Homebuilders' confidence in the market for newly built single-family homes remained steady in the latest report from the National Association of Home Builders (NAHB) and Wells Fargo. They reported today a preliminary single-family homebuilder confidence reading for November of 54, which is unchanged from the downwardly revised level seen in October in the Housing Market Index (HMI). The reading of the HMI over the previous year is available in the chart below:
The HMI is a monthly survey of single-family homebuilders that measures how the builders feel about current home sales as well as their expectations over the next six months. A reading above 50 indicates that more builders believe that conditions are favorable relative to those who feel they are not. The index has stayed above 50 now for six straight months after being below that level since May 2006.
NAHB Chairman Rick Judson attributed some of the unease in the most recent month to the political climate in Washington noting in a statement that "given the current interest rate and pricing environment, consumers continue to show interest in purchasing new homes, but are holding back because Congress keeps pushing critical decisions on budget, tax and government spending issues down the road." Judson also highlighted that builders face difficulties as a result of the rising cost of construction and lower appraisals.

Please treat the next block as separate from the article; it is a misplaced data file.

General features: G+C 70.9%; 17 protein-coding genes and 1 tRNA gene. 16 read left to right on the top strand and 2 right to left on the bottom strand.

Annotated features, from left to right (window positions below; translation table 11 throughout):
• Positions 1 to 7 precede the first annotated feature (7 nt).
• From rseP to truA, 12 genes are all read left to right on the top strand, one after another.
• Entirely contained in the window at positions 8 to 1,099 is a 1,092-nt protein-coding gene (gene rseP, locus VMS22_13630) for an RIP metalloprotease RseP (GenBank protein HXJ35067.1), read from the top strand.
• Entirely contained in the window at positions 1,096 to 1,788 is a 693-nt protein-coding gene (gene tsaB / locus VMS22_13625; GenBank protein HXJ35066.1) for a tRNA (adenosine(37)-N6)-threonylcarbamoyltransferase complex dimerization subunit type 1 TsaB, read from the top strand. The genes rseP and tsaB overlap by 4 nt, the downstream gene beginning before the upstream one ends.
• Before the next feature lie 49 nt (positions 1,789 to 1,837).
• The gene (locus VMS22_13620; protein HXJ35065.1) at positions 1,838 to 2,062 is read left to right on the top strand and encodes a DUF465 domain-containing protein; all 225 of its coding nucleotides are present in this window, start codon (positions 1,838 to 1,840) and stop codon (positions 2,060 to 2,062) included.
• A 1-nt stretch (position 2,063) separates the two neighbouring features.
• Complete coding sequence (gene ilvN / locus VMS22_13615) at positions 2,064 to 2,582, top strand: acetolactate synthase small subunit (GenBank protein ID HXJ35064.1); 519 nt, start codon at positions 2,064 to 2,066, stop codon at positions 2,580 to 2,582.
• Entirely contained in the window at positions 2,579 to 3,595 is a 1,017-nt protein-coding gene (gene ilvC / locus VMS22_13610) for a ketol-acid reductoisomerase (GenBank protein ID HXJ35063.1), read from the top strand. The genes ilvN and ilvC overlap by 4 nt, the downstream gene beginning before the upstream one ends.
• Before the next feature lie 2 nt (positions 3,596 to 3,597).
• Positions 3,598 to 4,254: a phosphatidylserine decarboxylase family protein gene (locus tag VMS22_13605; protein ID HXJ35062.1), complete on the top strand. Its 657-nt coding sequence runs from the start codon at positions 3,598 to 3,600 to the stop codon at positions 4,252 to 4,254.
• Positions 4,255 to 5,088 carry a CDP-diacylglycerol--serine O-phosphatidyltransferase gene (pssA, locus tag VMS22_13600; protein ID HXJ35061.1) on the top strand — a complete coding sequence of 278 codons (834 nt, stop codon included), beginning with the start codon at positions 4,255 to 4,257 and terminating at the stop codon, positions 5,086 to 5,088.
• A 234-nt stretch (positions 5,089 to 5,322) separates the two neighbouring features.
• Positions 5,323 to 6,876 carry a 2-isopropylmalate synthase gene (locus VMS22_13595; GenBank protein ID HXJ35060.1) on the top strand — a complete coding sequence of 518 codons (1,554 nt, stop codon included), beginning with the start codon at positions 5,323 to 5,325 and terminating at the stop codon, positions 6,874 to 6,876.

Builder confidence was mixed across the four regions of the United States, with builders in the Northeast being the most apprehensive with a reading of 44, and those in the West being the most optimistic with a reading of 58. However the reading of 44 in the Northeast was a marked improvement over the 30 reading in the previous month. The Midwest saw a month-to-month decline, with its HMI level falling from 62 to 54. The South moved up one point to 55.
The NAHB said the HMI index gauging current sales conditions in November held steady at 58. The component measuring expectations for future sales fell one point to 60 and the component gauging traffic of prospective buyers dropped one point to 42.
"Policy and economic uncertainty is undermining consumer confidence," noted NAHB Chief Economist David Crowe in the press release. "The fact that builder confidence remains above 50 is an encouraging sign, considering the unresolved debt and federal budget issues cause builders and consumers to remain on the sideline."
-- Material from The Associated Press was used in this report.